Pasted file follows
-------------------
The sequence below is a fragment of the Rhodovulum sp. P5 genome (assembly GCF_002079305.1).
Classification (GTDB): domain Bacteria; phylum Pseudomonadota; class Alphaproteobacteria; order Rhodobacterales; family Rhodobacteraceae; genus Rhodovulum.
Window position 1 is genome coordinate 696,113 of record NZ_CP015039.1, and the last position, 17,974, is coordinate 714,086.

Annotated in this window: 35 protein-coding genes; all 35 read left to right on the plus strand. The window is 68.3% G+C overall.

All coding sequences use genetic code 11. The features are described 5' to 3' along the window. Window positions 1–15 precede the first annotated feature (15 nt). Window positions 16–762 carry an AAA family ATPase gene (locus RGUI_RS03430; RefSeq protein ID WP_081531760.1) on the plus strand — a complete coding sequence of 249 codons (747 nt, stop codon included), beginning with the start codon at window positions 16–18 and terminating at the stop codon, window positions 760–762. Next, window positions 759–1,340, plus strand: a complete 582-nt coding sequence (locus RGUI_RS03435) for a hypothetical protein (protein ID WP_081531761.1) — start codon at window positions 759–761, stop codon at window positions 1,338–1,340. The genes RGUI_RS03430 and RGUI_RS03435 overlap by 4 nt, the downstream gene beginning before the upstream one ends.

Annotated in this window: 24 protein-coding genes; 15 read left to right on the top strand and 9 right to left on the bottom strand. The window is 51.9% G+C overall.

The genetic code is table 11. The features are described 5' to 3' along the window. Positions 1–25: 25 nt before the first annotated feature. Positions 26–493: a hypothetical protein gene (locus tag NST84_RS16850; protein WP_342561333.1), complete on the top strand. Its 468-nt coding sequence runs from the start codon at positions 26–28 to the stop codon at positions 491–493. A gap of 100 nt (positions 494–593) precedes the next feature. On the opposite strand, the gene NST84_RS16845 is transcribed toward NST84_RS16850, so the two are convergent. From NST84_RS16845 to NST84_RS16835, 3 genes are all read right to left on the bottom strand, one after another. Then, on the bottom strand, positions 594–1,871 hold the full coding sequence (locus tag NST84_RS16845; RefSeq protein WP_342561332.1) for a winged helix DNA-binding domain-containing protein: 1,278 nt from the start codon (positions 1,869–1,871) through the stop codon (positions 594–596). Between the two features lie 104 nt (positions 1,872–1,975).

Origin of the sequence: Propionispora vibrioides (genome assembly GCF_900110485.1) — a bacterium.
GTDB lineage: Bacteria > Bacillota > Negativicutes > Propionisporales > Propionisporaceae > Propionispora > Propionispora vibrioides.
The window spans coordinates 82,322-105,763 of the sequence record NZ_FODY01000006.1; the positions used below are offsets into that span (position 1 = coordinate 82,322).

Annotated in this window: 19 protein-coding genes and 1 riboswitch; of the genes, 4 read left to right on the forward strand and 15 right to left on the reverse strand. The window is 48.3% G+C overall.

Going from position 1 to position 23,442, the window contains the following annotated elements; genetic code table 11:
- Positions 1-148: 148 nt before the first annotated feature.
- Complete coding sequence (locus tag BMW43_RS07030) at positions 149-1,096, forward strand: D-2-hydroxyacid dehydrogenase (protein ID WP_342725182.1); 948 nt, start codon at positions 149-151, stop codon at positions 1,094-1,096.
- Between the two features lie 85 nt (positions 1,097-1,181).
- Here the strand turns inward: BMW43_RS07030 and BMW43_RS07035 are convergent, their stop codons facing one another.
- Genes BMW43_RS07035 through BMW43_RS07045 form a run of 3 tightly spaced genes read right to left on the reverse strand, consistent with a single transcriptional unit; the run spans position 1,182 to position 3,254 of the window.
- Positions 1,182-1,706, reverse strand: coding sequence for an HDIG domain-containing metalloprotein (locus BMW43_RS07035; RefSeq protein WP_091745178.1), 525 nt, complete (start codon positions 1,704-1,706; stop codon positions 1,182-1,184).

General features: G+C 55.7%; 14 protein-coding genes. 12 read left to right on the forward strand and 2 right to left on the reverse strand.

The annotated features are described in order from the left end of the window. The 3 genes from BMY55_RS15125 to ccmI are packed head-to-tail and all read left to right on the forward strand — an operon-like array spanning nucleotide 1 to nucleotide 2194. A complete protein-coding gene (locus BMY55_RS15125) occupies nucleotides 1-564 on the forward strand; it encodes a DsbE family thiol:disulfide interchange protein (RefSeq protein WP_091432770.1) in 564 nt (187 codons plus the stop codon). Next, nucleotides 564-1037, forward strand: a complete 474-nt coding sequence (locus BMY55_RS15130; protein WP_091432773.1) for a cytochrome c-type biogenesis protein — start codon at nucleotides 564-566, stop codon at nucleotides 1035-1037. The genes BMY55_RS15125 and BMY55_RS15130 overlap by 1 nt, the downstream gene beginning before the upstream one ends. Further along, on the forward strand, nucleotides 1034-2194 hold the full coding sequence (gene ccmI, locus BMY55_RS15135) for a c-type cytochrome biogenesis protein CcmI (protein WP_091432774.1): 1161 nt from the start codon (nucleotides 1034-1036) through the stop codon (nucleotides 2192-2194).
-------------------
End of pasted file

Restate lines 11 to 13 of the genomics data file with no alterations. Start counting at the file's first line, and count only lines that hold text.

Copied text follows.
Annotated in this window: 19 protein-coding genes and 1 riboswitch; of the genes, 4 read left to right on the forward strand and 15 right to left on the reverse strand. The window is 48.3% G+C overall.

Going from position 1 to position 23,442, the window contains the following annotated elements; genetic code table 11:
- Positions 1-148: 148 nt before the first annotated feature.